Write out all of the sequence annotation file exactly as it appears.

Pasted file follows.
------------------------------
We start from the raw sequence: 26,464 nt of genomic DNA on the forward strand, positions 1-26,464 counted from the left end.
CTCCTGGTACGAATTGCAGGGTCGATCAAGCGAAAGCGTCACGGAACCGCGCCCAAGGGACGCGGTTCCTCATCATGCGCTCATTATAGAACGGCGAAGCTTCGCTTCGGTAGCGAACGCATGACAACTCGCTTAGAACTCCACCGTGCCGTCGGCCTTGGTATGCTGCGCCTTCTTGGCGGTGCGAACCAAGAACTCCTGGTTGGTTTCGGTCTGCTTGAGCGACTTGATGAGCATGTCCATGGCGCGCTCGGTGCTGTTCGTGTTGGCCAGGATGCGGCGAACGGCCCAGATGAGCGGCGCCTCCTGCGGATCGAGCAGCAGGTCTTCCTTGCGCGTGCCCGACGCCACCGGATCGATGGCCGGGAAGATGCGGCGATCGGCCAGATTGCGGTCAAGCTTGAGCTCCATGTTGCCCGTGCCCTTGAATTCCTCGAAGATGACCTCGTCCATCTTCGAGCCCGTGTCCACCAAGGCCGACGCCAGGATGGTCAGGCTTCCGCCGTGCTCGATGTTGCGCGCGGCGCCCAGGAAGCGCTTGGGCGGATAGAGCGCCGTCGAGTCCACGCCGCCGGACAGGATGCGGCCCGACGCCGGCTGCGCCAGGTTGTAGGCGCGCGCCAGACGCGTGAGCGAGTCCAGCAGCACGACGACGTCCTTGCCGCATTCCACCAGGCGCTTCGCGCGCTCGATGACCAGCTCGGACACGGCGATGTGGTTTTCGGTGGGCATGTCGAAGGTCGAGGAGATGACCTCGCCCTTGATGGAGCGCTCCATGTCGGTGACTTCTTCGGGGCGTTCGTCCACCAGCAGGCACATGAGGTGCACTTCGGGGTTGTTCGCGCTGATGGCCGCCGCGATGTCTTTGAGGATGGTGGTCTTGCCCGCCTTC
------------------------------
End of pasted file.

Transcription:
We start from the raw sequence: 26,464 nt of genomic DNA on the forward strand, positions 1-26,464 counted from the left end.
CTCCTGGTACGAATTGCAGGGTCGATCAAGCGAAAGCGTCACGGAACCGCGCCCAAGGGACGCGGTTCCTCATCATGCGCTCATTATAGAACGGCGAAGCTTCGCTTCGGTAGCGAACGCATGACAACTCGCTTAGAACTCCACCGTGCCGTCGGCCTTGGTATGCTGCGCCTTCTTGGCGGTGCGAACCAAGAACTCCTGGTTGGTTTCGGTCTGCTTGAGCGACTTGATGAGCATGTCCATGGCGCGCTCGGTGCTGTTCGTGTTGGCCAGGATGCGGCGAACGGCCCAGATGAGCGGCGCCTCCTGCGGATCGAGCAGCAGGTCTTCCTTGCGCGTGCCCGACGCCACCGGATCGATGGCCGGGAAGATGCGGCGATCGGCCAGATTGCGGTCAAGCTTGAGCTCCATGTTGCCCGTGCCCTTGAATTCCTCGAAGATGACCTCGTCCATCTTCGAGCCCGTGTCCACCAAGGCCGACGCCAGGATGGTCAGGCTTCCGCCGTGCTCGATGTTGCGCGCGGCGCCCAGGAAGCGCTTGGGCGGATAGAGCGCCGTCGAGTCCACGCCGCCGGACAGGATGCGGCCCGACGCCGGCTGCGCCAGGTTGTAGGCGCGCGCCAGACGCGTGAGCGAGTCCAGCAGCACGACGACGTCCTTGCCGCATTCCACCAGGCGCTTCGCGCGCTCGATGACCAGCTCGGACACGGCGATGTGGTTTTCGGTGGGCATGTCGAAGGTCGAGGAGATGACCTCGCCCTTGATGGAGCGCTCCATGTCGGTGACTTCTTCGGGGCGTTCGTCCACCAGCAGGCACATGAGGTGCACTTCGGGGTTGTTCGCGCTGATGGCCGCCGCGATGTCTTTGAGGATGGTGGTCTTGCCCGCCTTC